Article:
‘When is it going to happen?’ - ‘delay’ to children’s centres consultation

PUBLISHED: 07:00 23 September 2019 | UPDATED: 09:44 23 September 2019

People in Ipswich taking part in a ‘Save Suffolk’s Children'’s Centres’ day of action, led by the Labour party Picture: JACK ABBOTT

People in Ipswich taking part in a ‘Save Suffolk’s Children'’s Centres’ day of action, led by the Labour party Picture: JACK ABBOTT

Jack Abbott

Families and staff will be facing “uncertainty and worry” after it emerged there is now “no firm date” for the public consultation on Suffolk children’s centre changes.

Suffolk County councillor Jack Abbott Picture: SARAH LUCY BROWNSuffolk County councillor Jack Abbott Picture: SARAH LUCY BROWN

The professional body for social workers spoke of the impact of the delay to the consultation, which was due to start in September 2019, saying the lack of certainty was "unsettling".

Suffolk County Council is planning a major shake-up of the service, which could save up to £1million.

The proposals would see two centres shut completely, nine would be changed to part-time hours, 16 would become "family hubs"- now catering for up to age 19 - and 11 would be converted to special educational needs facilities or nurseries.

READ MORE: Big revamp planned for Suffolk's children's centres - here's what you need to know

Suffolk County Council's cabinet had agreed the consultation would start in September, but, while denying it was a delay, a spokeswoman for the authority said "we do not have a date for it at the moment".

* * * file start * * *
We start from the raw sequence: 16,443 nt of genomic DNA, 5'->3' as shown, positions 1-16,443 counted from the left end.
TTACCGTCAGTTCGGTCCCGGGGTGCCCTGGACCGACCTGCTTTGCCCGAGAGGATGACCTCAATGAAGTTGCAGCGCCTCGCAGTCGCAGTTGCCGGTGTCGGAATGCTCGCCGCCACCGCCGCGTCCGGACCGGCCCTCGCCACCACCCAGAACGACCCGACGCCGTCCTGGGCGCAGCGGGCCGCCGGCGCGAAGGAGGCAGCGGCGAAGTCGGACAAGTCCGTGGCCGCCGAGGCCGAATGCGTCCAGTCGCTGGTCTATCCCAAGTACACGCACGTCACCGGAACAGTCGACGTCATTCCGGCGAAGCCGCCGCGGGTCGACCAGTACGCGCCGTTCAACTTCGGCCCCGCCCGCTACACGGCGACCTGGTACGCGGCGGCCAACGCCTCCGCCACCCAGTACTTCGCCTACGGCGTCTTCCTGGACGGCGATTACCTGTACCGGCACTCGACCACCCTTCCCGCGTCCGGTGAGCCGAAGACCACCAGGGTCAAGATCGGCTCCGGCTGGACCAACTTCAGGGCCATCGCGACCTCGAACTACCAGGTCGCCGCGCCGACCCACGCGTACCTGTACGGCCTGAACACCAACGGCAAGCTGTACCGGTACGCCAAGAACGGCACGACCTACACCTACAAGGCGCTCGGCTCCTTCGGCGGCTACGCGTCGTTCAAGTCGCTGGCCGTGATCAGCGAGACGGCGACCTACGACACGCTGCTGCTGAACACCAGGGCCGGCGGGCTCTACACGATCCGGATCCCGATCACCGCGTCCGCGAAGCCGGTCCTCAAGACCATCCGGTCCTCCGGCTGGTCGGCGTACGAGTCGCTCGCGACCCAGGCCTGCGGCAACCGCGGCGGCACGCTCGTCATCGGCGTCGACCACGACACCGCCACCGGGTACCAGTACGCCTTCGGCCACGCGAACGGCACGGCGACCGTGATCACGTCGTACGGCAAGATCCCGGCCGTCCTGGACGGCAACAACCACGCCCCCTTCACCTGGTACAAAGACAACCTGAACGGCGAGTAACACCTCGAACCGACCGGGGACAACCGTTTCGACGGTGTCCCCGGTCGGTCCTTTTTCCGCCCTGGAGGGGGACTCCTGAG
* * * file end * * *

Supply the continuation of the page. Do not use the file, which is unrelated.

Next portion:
Campaigners in Bury St Edmunds protesting over proposed children's centre changes Picture: NICOLA IANNELLI-POPHAMCampaigners in Bury St Edmunds protesting over proposed children's centre changes Picture: NICOLA IANNELLI-POPHAM

"We are still working on the consultation materials and there is also the issue of officer capacity," she said.

Gavin Moorghen, professional officer at the British Association of Social Workers (BASW), said "without clear, timely and transparent consultations staff and families will be left with uncertainty and worried about future care".

READ MORE: Have your say on controversial children's centre changes from September

Julia Winkless, of the Ipswich and Suffolk branch of BASW, said: "Everybody working in a service that's about to be culled will be thinking 'when is it going to happen?'

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"There will be issues over where people will be based; practical arrangements over how people will get to work. There's no certainty over that. That will be unsettling for everybody."

She added staff would be left wondering how their roles would be changing.

"Some people came into the job to work with young children and if they are rolling it out to up to 19 that's a different demographic entirely."

She added: "You are going to find a workforce that is increasingly stressed, I think."

Suffolk County Councillor Jack Abbott, County Labour spokesperson for children's services, education and skills, said: "Indefinitely delaying the consultation due to a lack of planning will inevitably lead to questions about basic competence, but it has also left people asking 'what are they really up to?'.

"We can only hope that they have finally woken up to the damage they will cause to children and families and are planning to ditch their devastating cuts."

READ MORE: 'It would be tragic if they closed' - parents on threatened children's centres

Mr Moorghen said closing children's centres in Suffolk, just like across the UK, would have a "devastating impact on children and families, particularly in rural areas where public transport is also limited".

Previously, Conservative councillor Gordon Jones, cabinet member for education and children's services, said it was about "living within our means while trying to deliver the best possible service".

He said: "It's about having a service which reflects the needs of today, changes in social media and the way we communicate.

"Buildings don't deliver services, it's the people who do. It's really to target those families who really need our services, and trying to get early intervention because we all know the sooner you address a problem the better the outcomes.

"We are all reluctant to change - that's human nature, and this is no different."

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